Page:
Where Roads and Wetlands Meet

Its a beautiful summer afternoon. We’ve just driven through a torrential downpour and arrived at Harper Creek. You can still detect that fresh earthy smell after a storm. We’ve come down to pay a visit to two of the most recent development projects in the watershed. As we pull off the road we can already see the significant changes that have taken place on the site of the future casino. The developer of the site has gone to great lengths to backfill the site with soil. Nearly a meter and a half of material has been deposited on top of the former wetland. Looking in areas where fill has not been placed, it is apparent why such great effort to fill the site has taken place. Patches of water, mud and aquatic plants permeate the site, signaling water at the surface of the soil, or just below. Years of degradation have still not managed to beat back the inexorable march of the wetland, although this appears to be a valiant effort on the part of the developer.

A number of small Killdeer enjoy the pond left near the old wood chip piles. (Kim Zippel, 2017)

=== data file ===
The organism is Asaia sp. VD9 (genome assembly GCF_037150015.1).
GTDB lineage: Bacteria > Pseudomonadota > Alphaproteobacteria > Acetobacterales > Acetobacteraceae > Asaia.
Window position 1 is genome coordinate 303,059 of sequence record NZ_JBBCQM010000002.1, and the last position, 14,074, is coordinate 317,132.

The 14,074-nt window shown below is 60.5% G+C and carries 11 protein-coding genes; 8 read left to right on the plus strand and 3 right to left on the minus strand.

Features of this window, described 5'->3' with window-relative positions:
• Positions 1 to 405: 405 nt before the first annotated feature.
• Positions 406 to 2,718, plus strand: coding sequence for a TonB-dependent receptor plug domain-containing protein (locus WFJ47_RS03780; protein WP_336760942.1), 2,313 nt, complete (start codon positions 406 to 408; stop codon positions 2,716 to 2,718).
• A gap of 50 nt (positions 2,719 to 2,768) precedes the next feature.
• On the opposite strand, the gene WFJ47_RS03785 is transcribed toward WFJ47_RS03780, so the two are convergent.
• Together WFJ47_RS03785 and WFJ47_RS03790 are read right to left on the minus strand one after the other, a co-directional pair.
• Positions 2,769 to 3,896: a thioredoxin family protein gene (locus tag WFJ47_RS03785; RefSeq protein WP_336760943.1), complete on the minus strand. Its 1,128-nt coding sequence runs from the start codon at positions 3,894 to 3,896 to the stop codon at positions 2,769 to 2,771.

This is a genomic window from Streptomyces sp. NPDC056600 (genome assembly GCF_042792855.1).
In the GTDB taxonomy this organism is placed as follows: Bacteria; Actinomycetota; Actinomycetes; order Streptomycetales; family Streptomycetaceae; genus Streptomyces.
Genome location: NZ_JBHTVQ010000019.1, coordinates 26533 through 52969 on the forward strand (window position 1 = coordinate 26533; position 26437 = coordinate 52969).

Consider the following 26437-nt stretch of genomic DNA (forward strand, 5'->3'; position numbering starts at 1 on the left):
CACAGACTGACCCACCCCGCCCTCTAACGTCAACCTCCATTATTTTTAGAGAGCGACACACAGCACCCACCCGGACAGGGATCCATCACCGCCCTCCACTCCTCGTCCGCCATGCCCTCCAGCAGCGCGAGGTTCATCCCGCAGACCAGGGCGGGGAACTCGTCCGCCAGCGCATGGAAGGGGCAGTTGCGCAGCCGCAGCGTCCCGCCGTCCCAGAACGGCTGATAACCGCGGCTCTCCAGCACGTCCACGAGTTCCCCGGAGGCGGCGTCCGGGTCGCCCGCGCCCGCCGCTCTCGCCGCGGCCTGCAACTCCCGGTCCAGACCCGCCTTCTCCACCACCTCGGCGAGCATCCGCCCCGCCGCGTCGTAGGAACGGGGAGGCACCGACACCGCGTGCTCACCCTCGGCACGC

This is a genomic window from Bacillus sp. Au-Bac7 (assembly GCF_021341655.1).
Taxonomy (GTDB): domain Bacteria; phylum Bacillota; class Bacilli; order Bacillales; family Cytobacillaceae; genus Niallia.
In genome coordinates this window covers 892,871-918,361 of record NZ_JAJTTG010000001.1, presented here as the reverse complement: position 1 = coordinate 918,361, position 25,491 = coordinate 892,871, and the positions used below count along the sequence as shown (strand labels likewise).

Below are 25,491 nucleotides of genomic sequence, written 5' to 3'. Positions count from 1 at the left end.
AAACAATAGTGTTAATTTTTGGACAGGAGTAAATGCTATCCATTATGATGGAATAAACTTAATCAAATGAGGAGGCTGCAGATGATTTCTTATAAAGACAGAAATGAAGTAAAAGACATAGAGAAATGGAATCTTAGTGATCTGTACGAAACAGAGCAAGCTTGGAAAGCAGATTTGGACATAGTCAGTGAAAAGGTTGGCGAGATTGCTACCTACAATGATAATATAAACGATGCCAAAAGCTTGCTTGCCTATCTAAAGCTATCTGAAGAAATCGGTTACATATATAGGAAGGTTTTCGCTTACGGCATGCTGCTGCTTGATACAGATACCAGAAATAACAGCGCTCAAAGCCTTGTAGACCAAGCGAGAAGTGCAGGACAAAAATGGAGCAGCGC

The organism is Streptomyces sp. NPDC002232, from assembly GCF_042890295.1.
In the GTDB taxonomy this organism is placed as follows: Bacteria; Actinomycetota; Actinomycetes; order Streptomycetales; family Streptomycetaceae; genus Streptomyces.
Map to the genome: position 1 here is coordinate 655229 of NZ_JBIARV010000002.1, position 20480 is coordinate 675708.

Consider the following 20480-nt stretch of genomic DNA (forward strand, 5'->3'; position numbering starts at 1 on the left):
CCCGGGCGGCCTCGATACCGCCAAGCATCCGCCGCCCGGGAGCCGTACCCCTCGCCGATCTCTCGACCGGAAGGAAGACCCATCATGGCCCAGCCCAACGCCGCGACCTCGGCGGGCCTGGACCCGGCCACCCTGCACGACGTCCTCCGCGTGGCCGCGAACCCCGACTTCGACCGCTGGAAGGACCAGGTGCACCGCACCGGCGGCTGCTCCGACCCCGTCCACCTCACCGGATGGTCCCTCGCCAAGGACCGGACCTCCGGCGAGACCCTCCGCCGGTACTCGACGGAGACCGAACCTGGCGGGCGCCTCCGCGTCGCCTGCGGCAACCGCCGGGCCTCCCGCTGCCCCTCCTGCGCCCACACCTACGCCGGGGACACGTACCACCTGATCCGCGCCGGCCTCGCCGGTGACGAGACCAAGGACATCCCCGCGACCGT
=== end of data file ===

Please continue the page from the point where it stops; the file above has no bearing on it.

Our attention is quickly drawn to a site where wood chips were formerly stored in large piles. In their place a large pond has formed and what a site to behold. It seems that within days a multitude of creatures have decided to now call this place home. As we approach, a mother and her six young killdeer take flight and give us one of the most beautiful acrobatic displays as they flutter and skim across the top of the pond. This was an acrobatic show on par with the best that the snow birds have to offer.

The killdeer were not the only creatures skimming around this pond. As we stood there I counted 6 different dragonfly species fluttering through the reeds. I have not seen so many dragonfly species confined to such a small area for a long time.

As we begin to leave the site, I see some motion in the large tracks left by machinery traveling through the site. As I approach, a multitude of frogs leap from the muddy piles into the ponds of water left by the rain.

The construction site of the casino standing from the road. (Kim Zippel, 2017)

Unfortunately, this site is slated to become a new roadway to service the casino, and arguably the Mayor’s businesses on Rye St.. If you visit this spot next year, there will be asphalt and concrete for hundreds of meters around. Its no wonder Peterborough needs to rebrand its slogan, we seem to have given up on “its a natural”